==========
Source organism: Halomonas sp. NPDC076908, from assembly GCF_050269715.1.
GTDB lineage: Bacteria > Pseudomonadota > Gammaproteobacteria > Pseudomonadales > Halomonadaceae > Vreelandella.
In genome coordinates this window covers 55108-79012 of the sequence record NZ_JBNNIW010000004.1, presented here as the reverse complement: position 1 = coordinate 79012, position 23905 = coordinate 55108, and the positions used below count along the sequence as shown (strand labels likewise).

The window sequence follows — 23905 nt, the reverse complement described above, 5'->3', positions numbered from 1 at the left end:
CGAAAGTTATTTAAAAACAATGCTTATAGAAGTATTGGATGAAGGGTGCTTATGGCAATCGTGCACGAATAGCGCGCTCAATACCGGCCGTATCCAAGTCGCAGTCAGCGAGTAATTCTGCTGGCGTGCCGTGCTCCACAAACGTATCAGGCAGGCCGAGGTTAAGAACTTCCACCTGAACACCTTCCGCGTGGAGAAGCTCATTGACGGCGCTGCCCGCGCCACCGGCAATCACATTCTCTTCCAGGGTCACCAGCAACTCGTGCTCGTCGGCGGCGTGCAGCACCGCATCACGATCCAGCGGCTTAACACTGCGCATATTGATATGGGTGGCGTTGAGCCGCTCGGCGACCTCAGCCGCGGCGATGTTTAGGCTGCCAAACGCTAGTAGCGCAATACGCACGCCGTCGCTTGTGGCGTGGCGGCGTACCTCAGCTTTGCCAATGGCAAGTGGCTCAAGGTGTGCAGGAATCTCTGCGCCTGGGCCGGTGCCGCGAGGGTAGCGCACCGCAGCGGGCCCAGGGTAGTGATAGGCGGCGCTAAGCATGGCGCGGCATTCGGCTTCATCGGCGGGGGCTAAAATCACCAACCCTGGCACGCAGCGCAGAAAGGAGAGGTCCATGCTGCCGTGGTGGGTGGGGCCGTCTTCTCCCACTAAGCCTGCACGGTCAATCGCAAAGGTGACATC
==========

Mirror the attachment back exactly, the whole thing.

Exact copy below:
Source organism: Halomonas sp. NPDC076908, from assembly GCF_050269715.1.
GTDB lineage: Bacteria > Pseudomonadota > Gammaproteobacteria > Pseudomonadales > Halomonadaceae > Vreelandella.
In genome coordinates this window covers 55108-79012 of the sequence record NZ_JBNNIW010000004.1, presented here as the reverse complement: position 1 = coordinate 79012, position 23905 = coordinate 55108, and the positions used below count along the sequence as shown (strand labels likewise).

The window sequence follows — 23905 nt, the reverse complement described above, 5'->3', positions numbered from 1 at the left end:
CGAAAGTTATTTAAAAACAATGCTTATAGAAGTATTGGATGAAGGGTGCTTATGGCAATCGTGCACGAATAGCGCGCTCAATACCGGCCGTATCCAAGTCGCAGTCAGCGAGTAATTCTGCTGGCGTGCCGTGCTCCACAAACGTATCAGGCAGGCCGAGGTTAAGAACTTCCACCTGAACACCTTCCGCGTGGAGAAGCTCATTGACGGCGCTGCCCGCGCCACCGGCAATCACATTCTCTTCCAGGGTCACCAGCAACTCGTGCTCGTCGGCGGCGTGCAGCACCGCATCACGATCCAGCGGCTTAACACTGCGCATATTGATATGGGTGGCGTTGAGCCGCTCGGCGACCTCAGCCGCGGCGATGTTTAGGCTGCCAAACGCTAGTAGCGCAATACGCACGCCGTCGCTTGTGGCGTGGCGGCGTACCTCAGCTTTGCCAATGGCAAGTGGCTCAAGGTGTGCAGGAATCTCTGCGCCTGGGCCGGTGCCGCGAGGGTAGCGCACCGCAGCGGGCCCAGGGTAGTGATAGGCGGCGCTAAGCATGGCGCGGCATTCGGCTTCATCGGCGGGGGCTAAAATCACCAACCCTGGCACGCAGCGCAGAAAGGAGAGGTCCATGCTGCCGTGGTGGGTGGGGCCGTCTTCTCCCACTAAGCCTGCACGGTCAATCGCAAAGGTGACATC